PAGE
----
ALS, or Amyotrophic Lateral Sclerosis, is commonly referred to as Lou Gerig’s disease. Many individuals with ALS will experience symptoms similar to Parkinson’s disease like tremors, slow movement, and rigidity. While symptoms for these neurodegenerative diseases can be difficult to differentiate at first glance, how the symptoms present and progress are different.
ALS attacks motor neurons, which control movement. Someone diagnosed with the disease will struggle with muscle control throughout their body. Overtime, widespread paralysis can occur. Unfortunately, ALS is fatal because the limited ability to breath and swallow will eventually lead to respiratory failure.
Initial signs of ALS include difficulty walking, increased clumsiness, weakness in the hands and feet, and poor posture. All of these symptoms are related to the body’s inability to control its muscles because the motor neurons are being attacked. Typically, ALS affects individuals between the ages of 40 and 70.
Different from ALS, Parkinson’s disease is typically diagnosed in individuals over the age of 60. Unlike the motor neurons that ALS attacks, Parkinson’s disease affects neurons confined to the brain. What typically begins with a slight tremor in a person’s hands gradually gets worse overtime. Eventually, Parkinson’s disease leads to muscle stiffness, trouble speaking, and a diminished ability to perform unconscious movements. Parkinson’s disease is not fatal, though as the symptoms progress, it can lead to severe disability.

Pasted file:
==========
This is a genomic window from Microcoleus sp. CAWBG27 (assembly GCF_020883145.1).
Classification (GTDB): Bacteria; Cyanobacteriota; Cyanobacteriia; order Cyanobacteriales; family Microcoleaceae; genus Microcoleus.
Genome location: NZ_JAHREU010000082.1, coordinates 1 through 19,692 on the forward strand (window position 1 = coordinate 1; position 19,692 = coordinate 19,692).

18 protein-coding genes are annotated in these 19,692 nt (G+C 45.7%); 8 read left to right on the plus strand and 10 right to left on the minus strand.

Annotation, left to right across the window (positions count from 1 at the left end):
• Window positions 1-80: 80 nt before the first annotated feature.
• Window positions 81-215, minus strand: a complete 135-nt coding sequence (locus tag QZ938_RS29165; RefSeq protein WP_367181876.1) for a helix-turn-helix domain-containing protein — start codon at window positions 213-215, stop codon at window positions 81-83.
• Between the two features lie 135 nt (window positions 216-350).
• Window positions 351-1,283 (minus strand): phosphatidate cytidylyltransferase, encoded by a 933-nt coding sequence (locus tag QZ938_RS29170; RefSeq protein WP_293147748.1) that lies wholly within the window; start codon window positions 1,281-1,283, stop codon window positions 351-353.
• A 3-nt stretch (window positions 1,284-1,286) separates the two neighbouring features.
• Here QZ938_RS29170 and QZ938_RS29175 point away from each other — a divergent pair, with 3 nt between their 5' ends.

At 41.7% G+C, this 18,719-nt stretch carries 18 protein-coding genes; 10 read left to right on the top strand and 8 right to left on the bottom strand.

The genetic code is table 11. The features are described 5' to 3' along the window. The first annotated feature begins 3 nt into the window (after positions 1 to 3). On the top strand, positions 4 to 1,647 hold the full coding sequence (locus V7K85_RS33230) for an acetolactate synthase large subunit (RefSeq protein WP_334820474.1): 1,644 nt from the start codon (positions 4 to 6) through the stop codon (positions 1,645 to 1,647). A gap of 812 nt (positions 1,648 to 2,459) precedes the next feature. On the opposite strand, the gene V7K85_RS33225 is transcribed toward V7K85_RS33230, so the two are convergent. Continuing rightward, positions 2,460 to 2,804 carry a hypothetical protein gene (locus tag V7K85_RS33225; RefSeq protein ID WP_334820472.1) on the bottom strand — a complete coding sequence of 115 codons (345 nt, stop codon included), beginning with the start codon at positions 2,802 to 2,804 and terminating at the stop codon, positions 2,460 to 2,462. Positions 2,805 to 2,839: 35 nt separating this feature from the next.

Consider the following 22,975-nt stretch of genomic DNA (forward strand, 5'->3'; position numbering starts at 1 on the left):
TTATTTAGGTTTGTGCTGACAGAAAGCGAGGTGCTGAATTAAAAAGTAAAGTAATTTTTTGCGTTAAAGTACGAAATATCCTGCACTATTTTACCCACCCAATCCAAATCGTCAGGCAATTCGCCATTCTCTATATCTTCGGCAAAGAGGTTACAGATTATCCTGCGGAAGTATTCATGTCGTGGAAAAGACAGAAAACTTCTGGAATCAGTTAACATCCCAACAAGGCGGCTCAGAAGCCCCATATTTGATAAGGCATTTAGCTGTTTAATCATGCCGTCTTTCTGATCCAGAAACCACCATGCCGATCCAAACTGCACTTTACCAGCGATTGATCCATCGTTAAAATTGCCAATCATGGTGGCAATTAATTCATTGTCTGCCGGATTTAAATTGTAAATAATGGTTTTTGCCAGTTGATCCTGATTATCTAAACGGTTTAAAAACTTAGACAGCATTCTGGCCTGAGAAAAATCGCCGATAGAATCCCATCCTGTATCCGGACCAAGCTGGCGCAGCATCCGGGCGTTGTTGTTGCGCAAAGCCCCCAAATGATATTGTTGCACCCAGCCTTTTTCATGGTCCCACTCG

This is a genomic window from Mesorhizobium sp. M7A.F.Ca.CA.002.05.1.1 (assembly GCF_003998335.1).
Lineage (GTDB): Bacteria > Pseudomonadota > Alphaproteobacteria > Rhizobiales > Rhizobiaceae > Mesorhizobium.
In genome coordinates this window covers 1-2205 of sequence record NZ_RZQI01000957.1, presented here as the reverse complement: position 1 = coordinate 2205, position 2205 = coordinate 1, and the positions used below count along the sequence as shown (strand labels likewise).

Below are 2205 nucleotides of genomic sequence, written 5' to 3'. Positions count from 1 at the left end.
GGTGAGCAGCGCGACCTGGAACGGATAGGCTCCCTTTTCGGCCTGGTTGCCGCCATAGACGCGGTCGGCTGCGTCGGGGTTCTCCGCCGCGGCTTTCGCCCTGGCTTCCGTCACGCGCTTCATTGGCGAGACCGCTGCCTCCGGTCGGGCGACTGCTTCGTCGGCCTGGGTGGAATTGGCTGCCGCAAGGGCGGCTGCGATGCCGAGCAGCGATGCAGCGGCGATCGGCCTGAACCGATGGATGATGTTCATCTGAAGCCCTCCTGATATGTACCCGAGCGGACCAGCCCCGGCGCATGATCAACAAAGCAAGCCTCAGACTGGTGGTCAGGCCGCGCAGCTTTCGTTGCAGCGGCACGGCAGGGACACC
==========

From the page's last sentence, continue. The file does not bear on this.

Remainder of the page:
There is no known cure for either ALS or Parkinson’s disease. Treatment options, including clinical research studies, may lessen symptoms or slow down the progression of the diseases. If you or a loved one have a diagnosis of either disease, participating in a clinical research study may help treat, detect and prevent ALS or Parkinson’s disease in the future.
Clinical research studies for both conditions and other neurodegenerative diseases help the medical community learn about treatments and hopefully find a cure. To learn more about the upcoming studies at Woodland Research Northwest for ALS, call 479-927-3000 or click here.